The northernmost defense installation of the U.S., Thule Air Base, is getting an energy efficiency upgrade that shines a light on the potential for making a significant reduction in carbon emissions without waiting for futuristic new technologies to come on board. Thule is located about 700 miles above the Arctic Circle so it needs a lot of heat. The upgrade is expected to reduce energy costs by about $3 million and save 1.6 million gallons of fuel annually, by consolidating and replacing inefficient equipment with updated systems.
Heating above The Arctic Circle
“Inefficient” is a bit of an understatement when it comes to Thule’s old equipment, which dates back to the 1980′s. According to U.S. Army Corps of Engineers writer JoAnne Castagna, the heating, hot water and and electrical generating equipment was housed in three different structures, and some of the boilers were non-functioning. The main problem with the system was an energy-wasting design flaw, in which exhaust from the main engines was vented outside. The result was that large volumes of precious heat simply escaped into the atmosphere.
Heat-Saving Heating Equipment
The new system was designed by the Army Corps of Engineers New York District, and its main improvement is the capture and re-use of generator exhaust. The exhaust, which can reach up to 840 degrees Fahrenheit, will be routed into a centralized exhaust gas boiler, where it will heat water to create steam. The steam will be sent to heat exchangers in various buildings around the base, which will make hot water for cleaning and washing, as well as for radiators to heat the buildings.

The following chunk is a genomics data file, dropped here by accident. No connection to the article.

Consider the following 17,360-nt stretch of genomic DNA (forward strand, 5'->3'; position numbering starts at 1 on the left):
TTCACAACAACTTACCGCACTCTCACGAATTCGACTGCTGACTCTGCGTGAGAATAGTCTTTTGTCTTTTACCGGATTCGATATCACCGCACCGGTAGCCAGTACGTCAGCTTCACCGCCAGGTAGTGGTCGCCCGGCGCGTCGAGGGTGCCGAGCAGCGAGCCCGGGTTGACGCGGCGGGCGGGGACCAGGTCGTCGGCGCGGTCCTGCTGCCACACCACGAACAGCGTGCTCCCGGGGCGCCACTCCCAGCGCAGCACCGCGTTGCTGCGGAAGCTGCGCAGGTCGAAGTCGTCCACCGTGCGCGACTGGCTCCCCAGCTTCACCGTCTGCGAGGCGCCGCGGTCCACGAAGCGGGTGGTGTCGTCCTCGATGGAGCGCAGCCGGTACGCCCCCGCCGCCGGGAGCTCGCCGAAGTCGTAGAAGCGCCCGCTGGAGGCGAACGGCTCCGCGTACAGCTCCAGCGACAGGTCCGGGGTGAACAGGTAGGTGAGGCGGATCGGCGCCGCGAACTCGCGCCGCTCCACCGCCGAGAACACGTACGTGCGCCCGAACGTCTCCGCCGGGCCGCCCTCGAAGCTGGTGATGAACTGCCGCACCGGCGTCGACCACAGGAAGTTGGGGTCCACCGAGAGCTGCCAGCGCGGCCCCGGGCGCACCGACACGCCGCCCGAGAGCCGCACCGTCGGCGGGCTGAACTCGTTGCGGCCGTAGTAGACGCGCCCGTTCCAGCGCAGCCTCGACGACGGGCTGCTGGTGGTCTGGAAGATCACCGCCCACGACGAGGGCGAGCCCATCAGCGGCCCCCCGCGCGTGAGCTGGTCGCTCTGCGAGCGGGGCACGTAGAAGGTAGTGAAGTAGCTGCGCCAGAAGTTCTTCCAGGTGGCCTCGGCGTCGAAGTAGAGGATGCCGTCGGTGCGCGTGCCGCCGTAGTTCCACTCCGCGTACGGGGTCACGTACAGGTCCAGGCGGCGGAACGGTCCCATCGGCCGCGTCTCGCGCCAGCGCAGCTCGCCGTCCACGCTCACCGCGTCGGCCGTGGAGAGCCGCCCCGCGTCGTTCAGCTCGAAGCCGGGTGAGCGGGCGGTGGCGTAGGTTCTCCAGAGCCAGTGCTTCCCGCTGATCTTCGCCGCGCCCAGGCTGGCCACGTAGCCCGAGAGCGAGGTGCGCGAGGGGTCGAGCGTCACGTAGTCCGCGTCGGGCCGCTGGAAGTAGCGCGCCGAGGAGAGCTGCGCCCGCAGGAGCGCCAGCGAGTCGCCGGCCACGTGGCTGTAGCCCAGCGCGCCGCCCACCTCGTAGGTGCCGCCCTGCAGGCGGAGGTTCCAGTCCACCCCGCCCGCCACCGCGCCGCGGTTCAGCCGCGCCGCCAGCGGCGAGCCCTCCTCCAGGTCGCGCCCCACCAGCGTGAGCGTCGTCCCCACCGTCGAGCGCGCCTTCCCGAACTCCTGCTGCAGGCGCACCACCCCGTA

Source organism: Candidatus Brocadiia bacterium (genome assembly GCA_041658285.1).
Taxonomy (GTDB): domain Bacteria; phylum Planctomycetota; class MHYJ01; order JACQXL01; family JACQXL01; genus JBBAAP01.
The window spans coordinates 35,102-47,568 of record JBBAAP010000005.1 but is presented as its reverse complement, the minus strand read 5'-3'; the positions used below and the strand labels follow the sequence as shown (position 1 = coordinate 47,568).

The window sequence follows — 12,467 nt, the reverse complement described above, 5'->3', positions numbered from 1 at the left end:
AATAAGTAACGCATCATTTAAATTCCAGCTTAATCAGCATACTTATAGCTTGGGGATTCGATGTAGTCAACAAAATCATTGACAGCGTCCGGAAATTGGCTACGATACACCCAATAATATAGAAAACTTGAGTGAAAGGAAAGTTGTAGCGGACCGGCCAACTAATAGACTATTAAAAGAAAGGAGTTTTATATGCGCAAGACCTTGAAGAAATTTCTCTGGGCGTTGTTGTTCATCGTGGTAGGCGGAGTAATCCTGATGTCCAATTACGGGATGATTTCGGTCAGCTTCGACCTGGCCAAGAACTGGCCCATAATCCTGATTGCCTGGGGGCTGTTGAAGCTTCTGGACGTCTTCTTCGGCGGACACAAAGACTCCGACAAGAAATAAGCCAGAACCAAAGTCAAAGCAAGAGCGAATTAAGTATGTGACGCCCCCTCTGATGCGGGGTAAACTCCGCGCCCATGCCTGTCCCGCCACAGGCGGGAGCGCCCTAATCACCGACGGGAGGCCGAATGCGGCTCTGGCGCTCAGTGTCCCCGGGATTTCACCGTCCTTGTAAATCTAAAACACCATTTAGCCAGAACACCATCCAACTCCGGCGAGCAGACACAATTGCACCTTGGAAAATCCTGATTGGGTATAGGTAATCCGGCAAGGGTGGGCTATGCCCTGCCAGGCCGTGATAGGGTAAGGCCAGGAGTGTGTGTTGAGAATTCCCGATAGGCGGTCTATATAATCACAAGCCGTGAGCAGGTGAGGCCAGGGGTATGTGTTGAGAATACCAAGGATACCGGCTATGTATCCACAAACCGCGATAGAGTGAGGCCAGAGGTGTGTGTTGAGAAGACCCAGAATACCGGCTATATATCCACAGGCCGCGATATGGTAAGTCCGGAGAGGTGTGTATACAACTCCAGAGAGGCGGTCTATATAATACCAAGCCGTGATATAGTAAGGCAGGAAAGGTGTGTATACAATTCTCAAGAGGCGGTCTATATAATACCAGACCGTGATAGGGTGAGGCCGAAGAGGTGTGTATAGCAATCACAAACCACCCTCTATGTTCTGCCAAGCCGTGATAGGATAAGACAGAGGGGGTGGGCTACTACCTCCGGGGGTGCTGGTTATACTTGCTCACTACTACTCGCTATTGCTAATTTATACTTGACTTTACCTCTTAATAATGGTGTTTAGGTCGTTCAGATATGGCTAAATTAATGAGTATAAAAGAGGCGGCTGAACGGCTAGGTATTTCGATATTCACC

Fueling Far-Flung Bases
In addition to conserving fuel used at the base, the new system will also reduce the carbon footprint involved in transporting fuel to the site. Fossil fuels have always been a major logistical and fiscal issue for the armed forces, and there has been a growing urgency for reducing the cost of transporting fuel and the risk of transporting fuel. Another carbon footprint-reducing factor that may come into play is the potential for using biofuel to run the generators, all the more so because the Air Force and Navy are already testing camelina biofuel on jet fighters. Away down at the opposite end of the earth, a station in Antarctica is also using wind power combined with a flywheel energy storage system, so more alternative energy systems may also be in the future for remote bases like Thule.
Image: Thule Air Force Base courtesy of U.S. Department of Defense.
Tina Casey specializes in military and corporate sustainability, advanced technology, emerging materials, biofuels, and water and wastewater issues. Tina’s articles are reposted frequently on Reuters, Scientific American, and many other sites. You can also follow her on Twitter @TinaMCasey and Google+.